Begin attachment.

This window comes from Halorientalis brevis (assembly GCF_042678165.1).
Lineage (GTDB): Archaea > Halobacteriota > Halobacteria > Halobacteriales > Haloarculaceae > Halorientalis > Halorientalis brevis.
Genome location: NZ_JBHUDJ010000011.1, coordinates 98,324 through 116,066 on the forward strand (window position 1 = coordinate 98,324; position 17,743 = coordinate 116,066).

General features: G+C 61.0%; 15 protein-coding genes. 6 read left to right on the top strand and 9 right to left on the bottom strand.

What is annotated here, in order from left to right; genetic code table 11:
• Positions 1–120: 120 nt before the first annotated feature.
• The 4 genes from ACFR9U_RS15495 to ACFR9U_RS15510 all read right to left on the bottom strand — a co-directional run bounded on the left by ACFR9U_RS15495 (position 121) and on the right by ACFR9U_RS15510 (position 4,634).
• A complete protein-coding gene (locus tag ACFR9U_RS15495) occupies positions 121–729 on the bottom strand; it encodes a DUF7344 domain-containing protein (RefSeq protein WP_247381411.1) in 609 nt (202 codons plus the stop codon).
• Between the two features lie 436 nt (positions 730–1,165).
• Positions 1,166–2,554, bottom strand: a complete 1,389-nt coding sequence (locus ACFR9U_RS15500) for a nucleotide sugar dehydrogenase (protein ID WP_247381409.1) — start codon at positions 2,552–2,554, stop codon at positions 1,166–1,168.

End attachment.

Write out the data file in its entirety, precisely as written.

This window comes from Halorientalis brevis (assembly GCF_042678165.1).
Lineage (GTDB): Archaea > Halobacteriota > Halobacteria > Halobacteriales > Haloarculaceae > Halorientalis > Halorientalis brevis.
Genome location: NZ_JBHUDJ010000011.1, coordinates 98,324 through 116,066 on the forward strand (window position 1 = coordinate 98,324; position 17,743 = coordinate 116,066).

General features: G+C 61.0%; 15 protein-coding genes. 6 read left to right on the top strand and 9 right to left on the bottom strand.

What is annotated here, in order from left to right; genetic code table 11:
• Positions 1–120: 120 nt before the first annotated feature.
• The 4 genes from ACFR9U_RS15495 to ACFR9U_RS15510 all read right to left on the bottom strand — a co-directional run bounded on the left by ACFR9U_RS15495 (position 121) and on the right by ACFR9U_RS15510 (position 4,634).
• A complete protein-coding gene (locus tag ACFR9U_RS15495) occupies positions 121–729 on the bottom strand; it encodes a DUF7344 domain-containing protein (RefSeq protein WP_247381411.1) in 609 nt (202 codons plus the stop codon).
• Between the two features lie 436 nt (positions 730–1,165).
• Positions 1,166–2,554, bottom strand: a complete 1,389-nt coding sequence (locus ACFR9U_RS15500) for a nucleotide sugar dehydrogenase (protein ID WP_247381409.1) — start codon at positions 2,552–2,554, stop codon at positions 1,166–1,168.